The details
Essex Law School
Colchester Campus
Undergraduate: Level 6
Thursday 03 October 2024
Friday 13 December 2024
14 September 2022


Requisites for this module



Key module for

LLB MV06 Law with Philosophy (Including Foundation Year),
LLB MV16 Law with Philosophy,
LLB MV18 Law with Philosophy (Including Year Abroad),
LLB MV19 Law with Philosophy (Including Placement Year)

Module description

Jurisprudence is a module that enables you to think in depth about how law works and the impact it has on the society around us.

For example: How is law different to other rules and principles? Should law reflect moral opinion, and if so, how do we decide what is moral? Can judges really be objective when they make decisions? How do we judge if law is making society fairer?

The module covers many key theoretical approaches to understanding what law is and how it functions. In doing so, we will look at the relationship (and conflicts) between law, on the one hand, and politics, markets, and social justice on the other. You will be asked to think for yourself about these issues, and reflect on which perspectives provide us with the most accurate, and the most useful, ways of thinking about law.

Module aims

The aim of the module is to introduce students to the main currents of thought about the nature and social functions of law and its relationship to morality and politics. A related aim is to improve students’ ability to reason critically and to argue.

Module learning outcomes

Students should gain a basic understanding of the currents of thought referred to under ‘module aims’ above. They should also develop their capacity to reason critically and to demonstrate this ability in written work.

Module information

The syllabus is likely to include the following:

1. Natural law
2. Classical Legal Positivism
3. Legal Realism
4. Modern Legal Positivism, especially the theory of H.L.A. Hart
5. The legal theory of Lon Fuller
6. The legal theory of Ronald Dworkin
7. Marxist approaches to law
8. Critical Legal Studies
9. Feminist legal theory
10. Postmodernism and law

Learning and teaching methods

This module will be taught via weekly lectures and fortnightly tutorials. The module teaching team will upload all relevant teaching materials on Moodle. You will find reading lists, the textbook, weekly handouts and PPS notes on Moodle. The materials in question are designed both to help you navigate the material to be covered in the lectures and tutorials and to equip you to analyse the required readings. You will be expected to have completed the required readings in advance of your tutorials. Your tutorials will enable you to discuss the material covered in lectures and the required readings, obtain feedback on your pre-class preparation and deepen your understanding of key concepts. To help you prepare in the best possible way for your tutorials, you will be completing regular Multiple-Choice Quizzes on Moodle. The quizzes will be based on the reading set for that week so that the quiz forms part of your preparation for each tutorial. The quizzes will enable you to track your progress, understand what you are doing well, and give you clear feedback to help you manage your studies and your progress.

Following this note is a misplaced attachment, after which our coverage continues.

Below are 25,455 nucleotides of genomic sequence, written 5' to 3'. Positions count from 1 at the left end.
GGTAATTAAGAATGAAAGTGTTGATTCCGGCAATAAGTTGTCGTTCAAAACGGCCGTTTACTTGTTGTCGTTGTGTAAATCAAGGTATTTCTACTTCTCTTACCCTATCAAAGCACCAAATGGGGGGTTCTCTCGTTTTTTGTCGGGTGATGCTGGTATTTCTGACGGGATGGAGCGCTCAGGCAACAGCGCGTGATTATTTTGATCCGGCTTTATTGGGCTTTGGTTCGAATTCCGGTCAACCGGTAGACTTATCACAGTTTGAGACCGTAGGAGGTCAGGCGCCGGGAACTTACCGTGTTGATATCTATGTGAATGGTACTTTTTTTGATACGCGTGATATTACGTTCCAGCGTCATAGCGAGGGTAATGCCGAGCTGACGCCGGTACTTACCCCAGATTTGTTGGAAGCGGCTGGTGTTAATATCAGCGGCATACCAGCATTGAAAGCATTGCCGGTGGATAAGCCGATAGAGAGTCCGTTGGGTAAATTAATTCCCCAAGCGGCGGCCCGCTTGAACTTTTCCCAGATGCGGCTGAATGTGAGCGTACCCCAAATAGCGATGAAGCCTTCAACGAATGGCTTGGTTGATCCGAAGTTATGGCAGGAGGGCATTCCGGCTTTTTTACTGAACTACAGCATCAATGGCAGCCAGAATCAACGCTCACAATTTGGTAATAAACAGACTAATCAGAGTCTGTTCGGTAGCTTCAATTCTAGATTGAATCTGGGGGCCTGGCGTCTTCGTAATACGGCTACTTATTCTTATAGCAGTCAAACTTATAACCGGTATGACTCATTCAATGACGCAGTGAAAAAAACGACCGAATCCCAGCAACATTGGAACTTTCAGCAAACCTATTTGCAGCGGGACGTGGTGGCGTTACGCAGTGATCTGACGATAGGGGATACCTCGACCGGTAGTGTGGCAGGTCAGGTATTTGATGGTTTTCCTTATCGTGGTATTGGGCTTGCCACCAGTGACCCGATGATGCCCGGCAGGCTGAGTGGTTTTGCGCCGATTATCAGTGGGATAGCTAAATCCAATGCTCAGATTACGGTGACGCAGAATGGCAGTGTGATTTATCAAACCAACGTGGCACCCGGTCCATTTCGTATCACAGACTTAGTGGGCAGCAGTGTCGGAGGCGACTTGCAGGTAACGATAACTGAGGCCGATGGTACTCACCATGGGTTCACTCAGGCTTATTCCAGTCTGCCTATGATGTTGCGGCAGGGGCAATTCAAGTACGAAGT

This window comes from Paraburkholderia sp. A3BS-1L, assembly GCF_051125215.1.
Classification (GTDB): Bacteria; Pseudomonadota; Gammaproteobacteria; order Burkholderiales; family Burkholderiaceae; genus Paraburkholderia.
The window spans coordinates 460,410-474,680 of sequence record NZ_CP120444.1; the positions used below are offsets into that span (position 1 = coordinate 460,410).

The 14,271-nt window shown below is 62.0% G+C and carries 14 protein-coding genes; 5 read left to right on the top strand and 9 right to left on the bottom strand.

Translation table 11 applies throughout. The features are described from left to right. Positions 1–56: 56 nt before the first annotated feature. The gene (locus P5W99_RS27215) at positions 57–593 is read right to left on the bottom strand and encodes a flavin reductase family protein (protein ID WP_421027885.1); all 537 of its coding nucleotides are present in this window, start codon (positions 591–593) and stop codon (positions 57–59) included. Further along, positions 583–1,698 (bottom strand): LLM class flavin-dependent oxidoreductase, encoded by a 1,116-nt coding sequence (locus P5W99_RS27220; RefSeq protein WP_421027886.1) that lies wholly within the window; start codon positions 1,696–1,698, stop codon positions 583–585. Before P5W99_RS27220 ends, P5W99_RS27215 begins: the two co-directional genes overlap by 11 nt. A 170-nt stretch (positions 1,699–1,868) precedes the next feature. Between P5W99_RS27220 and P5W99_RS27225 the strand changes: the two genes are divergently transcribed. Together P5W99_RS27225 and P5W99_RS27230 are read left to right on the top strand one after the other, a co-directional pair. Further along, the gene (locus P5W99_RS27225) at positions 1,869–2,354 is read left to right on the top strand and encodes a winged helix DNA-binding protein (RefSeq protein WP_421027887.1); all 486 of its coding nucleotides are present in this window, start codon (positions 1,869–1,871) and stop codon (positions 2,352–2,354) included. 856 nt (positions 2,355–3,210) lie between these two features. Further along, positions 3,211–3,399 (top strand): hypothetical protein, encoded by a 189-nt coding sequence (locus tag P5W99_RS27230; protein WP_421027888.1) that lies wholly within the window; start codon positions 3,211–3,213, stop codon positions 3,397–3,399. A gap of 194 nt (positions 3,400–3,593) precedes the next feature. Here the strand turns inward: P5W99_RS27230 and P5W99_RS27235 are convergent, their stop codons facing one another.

This module does not appear to have a published bibliography for this year.

Assessment items, weightings and deadlines

Coursework / exam Description Deadline Coursework weighting
Coursework   Formative Essay (LW301 Jurisprudence)    0% 
Coursework   Multiple Choice Questions - Continuous Assessment (LW301 Jurisprudence)    20% 
Coursework   Essay (LW301 Jurisprudence)    80% 

Exam format definitions

  • Remote, open book: Your exam will take place remotely via an online learning platform. You may refer to any physical or electronic materials during the exam.
  • In-person, open book: Your exam will take place on campus under invigilation. You may refer to any physical materials such as paper study notes or a textbook during the exam. Electronic devices may not be used in the exam.
  • In-person, open book (restricted): The exam will take place on campus under invigilation. You may refer only to specific physical materials such as a named textbook during the exam. Permitted materials will be specified by your department. Electronic devices may not be used in the exam.
  • In-person, closed book: The exam will take place on campus under invigilation. You may not refer to any physical materials or electronic devices during the exam. There may be times when a paper dictionary, for example, may be permitted in an otherwise closed book exam. Any exceptions will be specified by your department.

Your department will provide further guidance before your exams.

Overall assessment

Coursework Exam
100% 0%


Coursework Exam
100% 0%
Module supervisor and teaching staff
Dr Tom Cornford, email: tomc@essex.ac.uk.
Tom Cornford, Dimitrios Kyritsis, Dr. Konstantinos Kalliris, Ms. Ronit Matar
Law UG Education Administrators - schooloflawug@essex.ac.uk



External examiner

Dr Paolo Sandro
University of Salford
Lecturer in Law
Available via Moodle
Of 824 hours, 15 (1.8%) hours available to students:
754 hours not recorded due to service coverage or fault;
55 hours not recorded due to opt-out by lecturer(s).


Further information
Essex Law School

* Please note: due to differing publication schedules, items marked with an asterisk (*) base their information upon the previous academic year.

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